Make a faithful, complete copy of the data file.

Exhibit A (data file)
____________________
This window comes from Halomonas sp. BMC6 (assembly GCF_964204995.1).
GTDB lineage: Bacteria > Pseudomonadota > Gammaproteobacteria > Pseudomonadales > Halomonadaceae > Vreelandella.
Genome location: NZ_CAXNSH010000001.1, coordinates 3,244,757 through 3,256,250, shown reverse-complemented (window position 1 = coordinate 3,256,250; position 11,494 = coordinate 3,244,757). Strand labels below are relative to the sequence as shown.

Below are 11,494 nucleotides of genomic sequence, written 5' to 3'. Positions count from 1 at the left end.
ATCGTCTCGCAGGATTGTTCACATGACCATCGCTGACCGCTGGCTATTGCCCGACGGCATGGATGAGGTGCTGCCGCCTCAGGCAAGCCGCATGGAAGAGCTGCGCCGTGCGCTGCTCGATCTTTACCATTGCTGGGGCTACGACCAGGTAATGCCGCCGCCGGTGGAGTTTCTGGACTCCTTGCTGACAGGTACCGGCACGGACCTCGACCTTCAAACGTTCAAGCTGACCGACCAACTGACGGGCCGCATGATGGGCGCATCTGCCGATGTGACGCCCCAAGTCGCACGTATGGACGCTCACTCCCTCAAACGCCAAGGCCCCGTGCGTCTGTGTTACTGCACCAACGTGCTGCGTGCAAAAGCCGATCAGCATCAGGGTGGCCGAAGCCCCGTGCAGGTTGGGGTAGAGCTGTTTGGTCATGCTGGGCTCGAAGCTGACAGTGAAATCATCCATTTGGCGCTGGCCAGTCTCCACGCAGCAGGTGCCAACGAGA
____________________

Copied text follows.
This window comes from Halomonas sp. BMC6 (assembly GCF_964204995.1).
GTDB lineage: Bacteria > Pseudomonadota > Gammaproteobacteria > Pseudomonadales > Halomonadaceae > Vreelandella.
Genome location: NZ_CAXNSH010000001.1, coordinates 3,244,757 through 3,256,250, shown reverse-complemented (window position 1 = coordinate 3,256,250; position 11,494 = coordinate 3,244,757). Strand labels below are relative to the sequence as shown.

Below are 11,494 nucleotides of genomic sequence, written 5' to 3'. Positions count from 1 at the left end.
ATCGTCTCGCAGGATTGTTCACATGACCATCGCTGACCGCTGGCTATTGCCCGACGGCATGGATGAGGTGCTGCCGCCTCAGGCAAGCCGCATGGAAGAGCTGCGCCGTGCGCTGCTCGATCTTTACCATTGCTGGGGCTACGACCAGGTAATGCCGCCGCCGGTGGAGTTTCTGGACTCCTTGCTGACAGGTACCGGCACGGACCTCGACCTTCAAACGTTCAAGCTGACCGACCAACTGACGGGCCGCATGATGGGCGCATCTGCCGATGTGACGCCCCAAGTCGCACGTATGGACGCTCACTCCCTCAAACGCCAAGGCCCCGTGCGTCTGTGTTACTGCACCAACGTGCTGCGTGCAAAAGCCGATCAGCATCAGGGTGGCCGAAGCCCCGTGCAGGTTGGGGTAGAGCTGTTTGGTCATGCTGGGCTCGAAGCTGACAGTGAAATCATCCATTTGGCGCTGGCCAGTCTCCACGCAGCAGGTGCCAACGAGA